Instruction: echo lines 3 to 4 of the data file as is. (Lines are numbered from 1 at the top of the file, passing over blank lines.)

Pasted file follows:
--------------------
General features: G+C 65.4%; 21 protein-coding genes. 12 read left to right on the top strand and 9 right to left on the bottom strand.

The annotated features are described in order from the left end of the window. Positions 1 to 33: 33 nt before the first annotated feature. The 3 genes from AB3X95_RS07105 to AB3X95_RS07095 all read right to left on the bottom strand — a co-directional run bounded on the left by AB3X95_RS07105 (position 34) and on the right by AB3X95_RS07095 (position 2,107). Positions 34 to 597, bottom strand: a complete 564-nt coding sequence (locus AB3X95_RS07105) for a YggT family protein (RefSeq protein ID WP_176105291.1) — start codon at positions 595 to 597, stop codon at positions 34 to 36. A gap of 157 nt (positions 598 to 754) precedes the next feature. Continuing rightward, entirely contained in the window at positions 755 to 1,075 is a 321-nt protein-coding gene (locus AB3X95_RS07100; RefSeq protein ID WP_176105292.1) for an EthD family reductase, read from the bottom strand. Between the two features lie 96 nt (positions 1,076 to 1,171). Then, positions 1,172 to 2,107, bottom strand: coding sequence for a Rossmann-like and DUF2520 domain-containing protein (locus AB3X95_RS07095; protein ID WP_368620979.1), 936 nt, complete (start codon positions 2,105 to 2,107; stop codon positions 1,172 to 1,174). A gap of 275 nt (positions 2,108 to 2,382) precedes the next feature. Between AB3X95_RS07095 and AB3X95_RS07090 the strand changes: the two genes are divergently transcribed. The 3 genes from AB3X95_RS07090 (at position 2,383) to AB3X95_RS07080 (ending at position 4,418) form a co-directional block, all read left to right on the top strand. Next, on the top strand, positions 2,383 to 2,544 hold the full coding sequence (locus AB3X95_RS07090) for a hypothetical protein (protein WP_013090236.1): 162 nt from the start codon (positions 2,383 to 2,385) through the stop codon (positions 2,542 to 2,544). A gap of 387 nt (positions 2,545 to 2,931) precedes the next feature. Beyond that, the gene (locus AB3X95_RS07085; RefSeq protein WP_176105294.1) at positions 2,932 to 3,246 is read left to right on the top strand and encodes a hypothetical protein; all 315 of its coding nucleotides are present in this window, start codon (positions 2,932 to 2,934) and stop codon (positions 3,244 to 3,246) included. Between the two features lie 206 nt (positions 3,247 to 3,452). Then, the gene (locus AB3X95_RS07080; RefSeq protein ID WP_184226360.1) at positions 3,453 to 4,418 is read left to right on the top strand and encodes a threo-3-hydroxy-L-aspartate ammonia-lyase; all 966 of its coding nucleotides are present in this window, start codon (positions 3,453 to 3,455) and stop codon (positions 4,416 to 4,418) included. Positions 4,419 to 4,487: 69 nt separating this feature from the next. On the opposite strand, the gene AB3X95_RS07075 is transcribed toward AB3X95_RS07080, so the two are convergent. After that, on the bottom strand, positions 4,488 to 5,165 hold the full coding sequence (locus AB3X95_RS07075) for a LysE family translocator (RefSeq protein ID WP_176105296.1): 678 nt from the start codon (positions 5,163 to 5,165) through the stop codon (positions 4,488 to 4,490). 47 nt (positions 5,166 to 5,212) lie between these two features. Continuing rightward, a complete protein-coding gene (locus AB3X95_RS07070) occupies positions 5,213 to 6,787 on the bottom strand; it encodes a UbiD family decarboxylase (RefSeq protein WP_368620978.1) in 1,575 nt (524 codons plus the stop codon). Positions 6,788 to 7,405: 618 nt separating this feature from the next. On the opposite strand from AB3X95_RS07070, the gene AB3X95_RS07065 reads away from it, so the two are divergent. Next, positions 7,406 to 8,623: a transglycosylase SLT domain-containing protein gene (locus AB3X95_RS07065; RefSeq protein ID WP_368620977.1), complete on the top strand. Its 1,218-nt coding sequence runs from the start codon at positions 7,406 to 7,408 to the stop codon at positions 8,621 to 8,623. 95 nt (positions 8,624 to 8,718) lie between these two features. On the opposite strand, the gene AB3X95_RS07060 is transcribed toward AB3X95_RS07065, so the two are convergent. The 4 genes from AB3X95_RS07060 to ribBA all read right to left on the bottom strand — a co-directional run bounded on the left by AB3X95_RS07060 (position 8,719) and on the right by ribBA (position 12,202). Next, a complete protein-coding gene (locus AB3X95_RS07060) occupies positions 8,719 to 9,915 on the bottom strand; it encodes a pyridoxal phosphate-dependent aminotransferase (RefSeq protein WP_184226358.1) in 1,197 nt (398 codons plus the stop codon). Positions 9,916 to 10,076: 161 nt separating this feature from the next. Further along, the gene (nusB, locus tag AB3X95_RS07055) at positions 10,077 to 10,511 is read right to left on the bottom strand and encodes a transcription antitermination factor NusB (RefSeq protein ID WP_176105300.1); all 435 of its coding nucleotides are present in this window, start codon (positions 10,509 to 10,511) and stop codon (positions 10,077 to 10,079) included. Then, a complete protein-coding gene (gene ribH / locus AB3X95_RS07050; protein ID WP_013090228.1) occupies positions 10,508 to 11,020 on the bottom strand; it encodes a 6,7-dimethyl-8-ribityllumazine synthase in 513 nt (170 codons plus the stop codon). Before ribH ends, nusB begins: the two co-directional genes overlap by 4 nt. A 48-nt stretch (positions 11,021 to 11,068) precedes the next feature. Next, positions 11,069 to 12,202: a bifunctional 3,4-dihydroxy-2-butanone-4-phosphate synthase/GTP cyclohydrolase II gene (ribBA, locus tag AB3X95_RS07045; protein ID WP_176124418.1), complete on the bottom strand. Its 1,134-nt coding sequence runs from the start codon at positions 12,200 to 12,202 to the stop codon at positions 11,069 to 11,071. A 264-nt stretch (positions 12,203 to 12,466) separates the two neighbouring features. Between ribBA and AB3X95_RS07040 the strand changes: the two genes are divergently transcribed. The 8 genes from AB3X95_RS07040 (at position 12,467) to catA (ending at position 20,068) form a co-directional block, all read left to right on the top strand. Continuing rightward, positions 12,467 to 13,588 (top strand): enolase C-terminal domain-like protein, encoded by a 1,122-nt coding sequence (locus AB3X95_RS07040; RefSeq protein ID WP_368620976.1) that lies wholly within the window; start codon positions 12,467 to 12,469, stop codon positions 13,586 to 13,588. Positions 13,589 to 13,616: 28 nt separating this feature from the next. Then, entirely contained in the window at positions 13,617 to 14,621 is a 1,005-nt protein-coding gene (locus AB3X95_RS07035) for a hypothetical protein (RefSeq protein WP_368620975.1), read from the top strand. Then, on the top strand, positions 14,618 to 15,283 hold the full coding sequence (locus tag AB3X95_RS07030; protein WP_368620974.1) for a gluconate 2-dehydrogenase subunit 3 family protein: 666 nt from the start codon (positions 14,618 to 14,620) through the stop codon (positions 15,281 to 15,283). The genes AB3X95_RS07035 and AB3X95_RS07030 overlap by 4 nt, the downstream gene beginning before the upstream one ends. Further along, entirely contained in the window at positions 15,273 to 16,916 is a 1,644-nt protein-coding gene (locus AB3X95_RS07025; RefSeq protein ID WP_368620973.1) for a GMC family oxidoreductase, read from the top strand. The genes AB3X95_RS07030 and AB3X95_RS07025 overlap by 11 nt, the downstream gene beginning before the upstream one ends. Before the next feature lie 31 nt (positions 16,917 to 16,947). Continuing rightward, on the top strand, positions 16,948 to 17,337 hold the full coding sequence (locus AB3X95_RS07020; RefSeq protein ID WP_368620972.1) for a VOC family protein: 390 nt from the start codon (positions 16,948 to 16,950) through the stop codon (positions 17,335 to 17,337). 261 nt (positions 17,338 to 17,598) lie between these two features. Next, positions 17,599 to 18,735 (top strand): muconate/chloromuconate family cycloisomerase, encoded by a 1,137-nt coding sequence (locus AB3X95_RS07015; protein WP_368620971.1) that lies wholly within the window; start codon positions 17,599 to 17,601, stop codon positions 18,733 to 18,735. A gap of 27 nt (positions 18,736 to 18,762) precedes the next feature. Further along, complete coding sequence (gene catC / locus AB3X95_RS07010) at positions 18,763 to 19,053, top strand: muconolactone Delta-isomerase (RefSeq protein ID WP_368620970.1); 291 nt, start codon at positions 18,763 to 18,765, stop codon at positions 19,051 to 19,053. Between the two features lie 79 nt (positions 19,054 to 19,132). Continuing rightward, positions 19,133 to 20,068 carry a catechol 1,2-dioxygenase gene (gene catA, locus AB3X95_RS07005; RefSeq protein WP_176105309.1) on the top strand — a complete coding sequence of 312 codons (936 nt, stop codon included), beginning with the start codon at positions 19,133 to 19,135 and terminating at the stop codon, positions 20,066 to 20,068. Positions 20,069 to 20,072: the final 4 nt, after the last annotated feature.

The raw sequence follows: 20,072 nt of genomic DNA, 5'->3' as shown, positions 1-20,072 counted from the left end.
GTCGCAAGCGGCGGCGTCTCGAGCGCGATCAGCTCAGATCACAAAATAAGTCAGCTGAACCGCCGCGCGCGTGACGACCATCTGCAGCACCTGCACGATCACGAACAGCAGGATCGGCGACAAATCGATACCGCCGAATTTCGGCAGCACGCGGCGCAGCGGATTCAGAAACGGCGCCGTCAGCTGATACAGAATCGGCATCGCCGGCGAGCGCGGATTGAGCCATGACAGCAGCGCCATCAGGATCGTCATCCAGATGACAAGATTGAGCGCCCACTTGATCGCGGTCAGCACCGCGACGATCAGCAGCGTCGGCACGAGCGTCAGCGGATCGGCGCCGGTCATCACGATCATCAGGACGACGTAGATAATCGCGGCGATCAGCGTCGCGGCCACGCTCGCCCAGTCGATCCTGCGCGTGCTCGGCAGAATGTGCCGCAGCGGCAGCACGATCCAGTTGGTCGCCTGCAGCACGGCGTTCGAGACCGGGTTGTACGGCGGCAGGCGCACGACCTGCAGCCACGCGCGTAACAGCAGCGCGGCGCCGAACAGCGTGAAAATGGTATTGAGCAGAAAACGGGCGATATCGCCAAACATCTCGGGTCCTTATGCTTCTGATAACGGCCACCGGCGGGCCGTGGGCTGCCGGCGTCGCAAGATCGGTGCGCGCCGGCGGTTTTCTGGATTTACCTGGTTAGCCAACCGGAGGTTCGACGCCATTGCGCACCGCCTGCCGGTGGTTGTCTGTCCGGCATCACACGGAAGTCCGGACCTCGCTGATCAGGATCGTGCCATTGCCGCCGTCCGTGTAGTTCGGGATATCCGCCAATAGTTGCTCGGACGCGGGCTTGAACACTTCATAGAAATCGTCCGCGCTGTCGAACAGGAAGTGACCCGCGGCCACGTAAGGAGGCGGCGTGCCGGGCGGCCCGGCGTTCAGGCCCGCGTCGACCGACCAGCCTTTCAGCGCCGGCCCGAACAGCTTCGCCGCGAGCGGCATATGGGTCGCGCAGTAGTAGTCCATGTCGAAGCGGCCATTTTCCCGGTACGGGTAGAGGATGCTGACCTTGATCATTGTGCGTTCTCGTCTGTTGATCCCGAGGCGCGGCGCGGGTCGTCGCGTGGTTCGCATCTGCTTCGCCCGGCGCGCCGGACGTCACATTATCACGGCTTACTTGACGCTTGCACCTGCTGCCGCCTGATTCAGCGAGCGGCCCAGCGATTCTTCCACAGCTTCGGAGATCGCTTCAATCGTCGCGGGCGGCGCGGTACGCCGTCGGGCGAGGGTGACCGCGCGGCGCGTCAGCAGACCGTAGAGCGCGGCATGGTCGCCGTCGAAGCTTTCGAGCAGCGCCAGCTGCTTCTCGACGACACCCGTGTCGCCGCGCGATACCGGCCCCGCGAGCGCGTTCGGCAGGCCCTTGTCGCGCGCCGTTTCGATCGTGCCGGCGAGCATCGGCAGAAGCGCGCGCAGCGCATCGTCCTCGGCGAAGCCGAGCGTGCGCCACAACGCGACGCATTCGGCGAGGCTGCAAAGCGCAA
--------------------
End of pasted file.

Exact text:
The raw sequence follows: 20,072 nt of genomic DNA, 5'->3' as shown, positions 1-20,072 counted from the left end.
GTCGCAAGCGGCGGCGTCTCGAGCGCGATCAGCTCAGATCACAAAATAAGTCAGCTGAACCGCCGCGCGCGTGACGACCATCTGCAGCACCTGCACGATCACGAACAGCAGGATCGGCGACAAATCGATACCGCCGAATTTCGGCAGCACGCGGCGCAGCGGATTCAGAAACGGCGCCGTCAGCTGATACAGAATCGGCATCGCCGGCGAGCGCGGATTGAGCCATGACAGCAGCGCCATCAGGATCGTCATCCAGATGACAAGATTGAGCGCCCACTTGATCGCGGTCAGCACCGCGACGATCAGCAGCGTCGGCACGAGCGTCAGCGGATCGGCGCCGGTCATCACGATCATCAGGACGACGTAGATAATCGCGGCGATCAGCGTCGCGGCCACGCTCGCCCAGTCGATCCTGCGCGTGCTCGGCAGAATGTGCCGCAGCGGCAGCACGATCCAGTTGGTCGCCTGCAGCACGGCGTTCGAGACCGGGTTGTACGGCGGCAGGCGCACGACCTGCAGCCACGCGCGTAACAGCAGCGCGGCGCCGAACAGCGTGAAAATGGTATTGAGCAGAAAACGGGCGATATCGCCAAACATCTCGGGTCCTTATGCTTCTGATAACGGCCACCGGCGGGCCGTGGGCTGCCGGCGTCGCAAGATCGGTGCGCGCCGGCGGTTTTCTGGATTTACCTGGTTAGCCAACCGGAGGTTCGACGCCATTGCGCACCGCCTGCCGGTGGTTGTCTGTCCGGCATCACACGGAAGTCCGGACCTCGCTGATCAGGATCGTGCCATTGCCGCCGTCCGTGTAGTTCGGGATATCCGCCAATAGTTGCTCGGACGCGGGCTTGAACACTTCATAGAAATCGTCCGCGCTGTCGAACAGGAAGTGACCCGCGGCCACGTAAGGAGGCGGCGTGCCGGGCGGCCCGGCGTTCAGGCCCGCGTCGACCGACCAGCCTTTCAGCGCCGGCCCGAACAGCTTCGCCGCGAGCGGCATATGGGTCGCGCAGTAGTAGTCCATGTCGAAGCGGCCATTTTCCCGGTACGGGTAGAGGATGCTGACCTTGATCATTGTGCGTTCTCGTCTGTTGATCCCGAGGCGCGGCGCGGGTCGTCGCGTGGTTCGCATCTGCTTCGCCCGGCGCGCCGGACGTCACATTATCACGGCTTACTTGACGCTTGCACCTGCTGCCGCCTGATTCAGCGAGCGGCCCAGCGATTCTTCCACAGCTTCGGAGATCGCTTCAATCGTCGCGGGCGGCGCGGTACGCCGTCGGGCGAGGGTGACCGCGCGGCGCGTCAGCAGACCGTAGAGCGCGGCATGGTCGCCGTCGAAGCTTTCGAGCAGCGCCAGCTGCTTCTCGACGACACCCGTGTCGCCGCGCGATACCGGCCCCGCGAGCGCGTTCGGCAGGCCCTTGTCGCGCGCCGTTTCGATCGTGCCGGCGAGCATCGGCAGAAGCGCGCGCAGCGCATCGTCCTCGGCGAAGCCGAGCGTGCGCCACAACGCGACGCATTCGGCGAGGCTGCAAAGCGCAA